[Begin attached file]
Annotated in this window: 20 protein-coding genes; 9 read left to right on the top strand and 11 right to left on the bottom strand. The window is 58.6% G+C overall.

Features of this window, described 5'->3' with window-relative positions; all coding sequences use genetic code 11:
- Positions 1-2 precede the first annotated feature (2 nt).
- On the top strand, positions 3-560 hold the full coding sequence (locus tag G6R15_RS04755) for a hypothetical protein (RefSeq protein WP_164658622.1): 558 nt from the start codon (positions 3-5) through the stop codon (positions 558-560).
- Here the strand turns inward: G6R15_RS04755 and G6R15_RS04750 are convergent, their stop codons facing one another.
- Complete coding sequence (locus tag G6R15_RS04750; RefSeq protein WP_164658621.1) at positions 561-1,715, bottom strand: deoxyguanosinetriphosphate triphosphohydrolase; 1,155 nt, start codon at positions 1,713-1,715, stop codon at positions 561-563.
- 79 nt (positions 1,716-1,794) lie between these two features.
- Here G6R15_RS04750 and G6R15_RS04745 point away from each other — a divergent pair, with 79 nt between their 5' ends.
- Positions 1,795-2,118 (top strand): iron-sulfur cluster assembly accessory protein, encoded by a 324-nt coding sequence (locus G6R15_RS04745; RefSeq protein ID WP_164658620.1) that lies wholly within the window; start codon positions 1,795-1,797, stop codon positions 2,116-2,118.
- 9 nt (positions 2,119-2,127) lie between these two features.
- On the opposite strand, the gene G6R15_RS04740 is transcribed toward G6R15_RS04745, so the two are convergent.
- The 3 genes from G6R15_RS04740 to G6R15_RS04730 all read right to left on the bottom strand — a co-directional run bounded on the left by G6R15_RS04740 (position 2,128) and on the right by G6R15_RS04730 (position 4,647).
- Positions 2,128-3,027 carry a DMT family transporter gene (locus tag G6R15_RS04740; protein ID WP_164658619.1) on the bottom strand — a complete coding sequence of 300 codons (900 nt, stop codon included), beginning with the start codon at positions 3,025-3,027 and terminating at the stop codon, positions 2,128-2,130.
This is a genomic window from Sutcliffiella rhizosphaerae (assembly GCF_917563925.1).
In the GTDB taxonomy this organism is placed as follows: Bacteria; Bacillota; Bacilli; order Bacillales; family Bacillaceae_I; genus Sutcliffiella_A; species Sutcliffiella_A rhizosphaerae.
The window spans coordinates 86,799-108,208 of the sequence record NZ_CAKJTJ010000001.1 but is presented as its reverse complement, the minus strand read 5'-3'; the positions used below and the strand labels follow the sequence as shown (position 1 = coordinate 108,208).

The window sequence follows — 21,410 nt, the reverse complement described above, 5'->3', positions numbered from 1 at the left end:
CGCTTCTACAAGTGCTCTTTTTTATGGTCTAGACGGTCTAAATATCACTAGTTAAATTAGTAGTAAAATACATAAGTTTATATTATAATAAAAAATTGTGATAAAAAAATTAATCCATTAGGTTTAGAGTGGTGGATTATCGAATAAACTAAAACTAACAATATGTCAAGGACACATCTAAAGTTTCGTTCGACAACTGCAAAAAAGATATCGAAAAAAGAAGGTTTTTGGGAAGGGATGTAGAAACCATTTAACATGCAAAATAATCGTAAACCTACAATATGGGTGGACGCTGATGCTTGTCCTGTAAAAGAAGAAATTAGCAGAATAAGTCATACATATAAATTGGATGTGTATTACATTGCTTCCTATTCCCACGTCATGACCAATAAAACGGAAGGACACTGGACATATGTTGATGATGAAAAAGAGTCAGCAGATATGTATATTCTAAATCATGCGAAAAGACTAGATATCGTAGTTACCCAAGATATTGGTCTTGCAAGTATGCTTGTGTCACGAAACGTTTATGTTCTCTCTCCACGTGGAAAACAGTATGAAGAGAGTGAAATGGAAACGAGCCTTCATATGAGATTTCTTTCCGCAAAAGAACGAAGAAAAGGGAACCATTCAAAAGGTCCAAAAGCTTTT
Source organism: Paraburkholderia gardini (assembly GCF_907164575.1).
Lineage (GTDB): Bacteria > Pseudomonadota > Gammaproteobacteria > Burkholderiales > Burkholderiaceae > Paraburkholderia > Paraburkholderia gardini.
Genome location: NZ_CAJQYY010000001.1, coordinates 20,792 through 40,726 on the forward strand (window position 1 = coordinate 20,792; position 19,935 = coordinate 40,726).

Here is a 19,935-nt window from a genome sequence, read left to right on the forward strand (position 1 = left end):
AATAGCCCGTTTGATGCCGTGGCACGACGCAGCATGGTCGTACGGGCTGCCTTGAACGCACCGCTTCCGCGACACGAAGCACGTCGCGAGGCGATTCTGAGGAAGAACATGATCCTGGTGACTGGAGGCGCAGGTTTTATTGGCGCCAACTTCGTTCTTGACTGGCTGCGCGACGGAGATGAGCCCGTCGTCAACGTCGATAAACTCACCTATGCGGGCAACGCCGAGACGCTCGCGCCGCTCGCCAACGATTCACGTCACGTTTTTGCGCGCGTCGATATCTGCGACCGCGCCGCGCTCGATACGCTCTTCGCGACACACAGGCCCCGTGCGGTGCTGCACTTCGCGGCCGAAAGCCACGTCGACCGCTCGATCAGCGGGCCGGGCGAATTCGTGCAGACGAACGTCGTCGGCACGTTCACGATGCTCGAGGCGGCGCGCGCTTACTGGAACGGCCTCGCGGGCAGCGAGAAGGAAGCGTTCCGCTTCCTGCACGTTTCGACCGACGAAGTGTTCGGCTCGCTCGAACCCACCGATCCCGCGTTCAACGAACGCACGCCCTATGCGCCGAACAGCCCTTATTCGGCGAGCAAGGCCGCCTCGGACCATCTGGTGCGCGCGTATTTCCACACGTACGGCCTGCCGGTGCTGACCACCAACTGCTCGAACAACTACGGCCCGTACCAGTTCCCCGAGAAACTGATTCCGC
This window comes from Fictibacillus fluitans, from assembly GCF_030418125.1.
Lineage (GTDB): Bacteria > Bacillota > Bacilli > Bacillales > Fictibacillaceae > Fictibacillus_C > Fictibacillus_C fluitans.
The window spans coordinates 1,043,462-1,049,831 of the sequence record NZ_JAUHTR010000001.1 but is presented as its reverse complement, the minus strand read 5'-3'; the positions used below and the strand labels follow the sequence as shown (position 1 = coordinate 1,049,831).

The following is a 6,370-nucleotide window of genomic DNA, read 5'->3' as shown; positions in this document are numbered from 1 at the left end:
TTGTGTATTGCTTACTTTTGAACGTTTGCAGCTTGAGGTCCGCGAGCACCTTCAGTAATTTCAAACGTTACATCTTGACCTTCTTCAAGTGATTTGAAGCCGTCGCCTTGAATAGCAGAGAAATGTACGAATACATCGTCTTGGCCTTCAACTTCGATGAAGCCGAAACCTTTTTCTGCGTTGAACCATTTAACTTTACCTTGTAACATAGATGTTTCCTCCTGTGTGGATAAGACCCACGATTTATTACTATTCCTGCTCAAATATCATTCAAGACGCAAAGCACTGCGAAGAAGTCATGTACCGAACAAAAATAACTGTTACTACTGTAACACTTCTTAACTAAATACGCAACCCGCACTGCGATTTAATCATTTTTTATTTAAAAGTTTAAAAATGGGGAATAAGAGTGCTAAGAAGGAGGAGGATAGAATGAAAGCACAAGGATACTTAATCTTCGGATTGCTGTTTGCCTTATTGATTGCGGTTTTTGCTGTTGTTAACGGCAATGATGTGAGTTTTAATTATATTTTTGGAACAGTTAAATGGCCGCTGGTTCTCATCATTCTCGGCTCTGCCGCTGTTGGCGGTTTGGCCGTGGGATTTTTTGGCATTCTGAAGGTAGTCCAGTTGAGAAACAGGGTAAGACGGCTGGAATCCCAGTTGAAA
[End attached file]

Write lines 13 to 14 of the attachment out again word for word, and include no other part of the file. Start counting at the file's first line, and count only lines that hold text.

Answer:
- Positions 2,128-3,027 carry a DMT family transporter gene (locus tag G6R15_RS04740; protein ID WP_164658619.1) on the bottom strand — a complete coding sequence of 300 codons (900 nt, stop codon included), beginning with the start codon at positions 3,025-3,027 and terminating at the stop codon, positions 2,128-2,130.
This is a genomic window from Sutcliffiella rhizosphaerae (assembly GCF_917563925.1).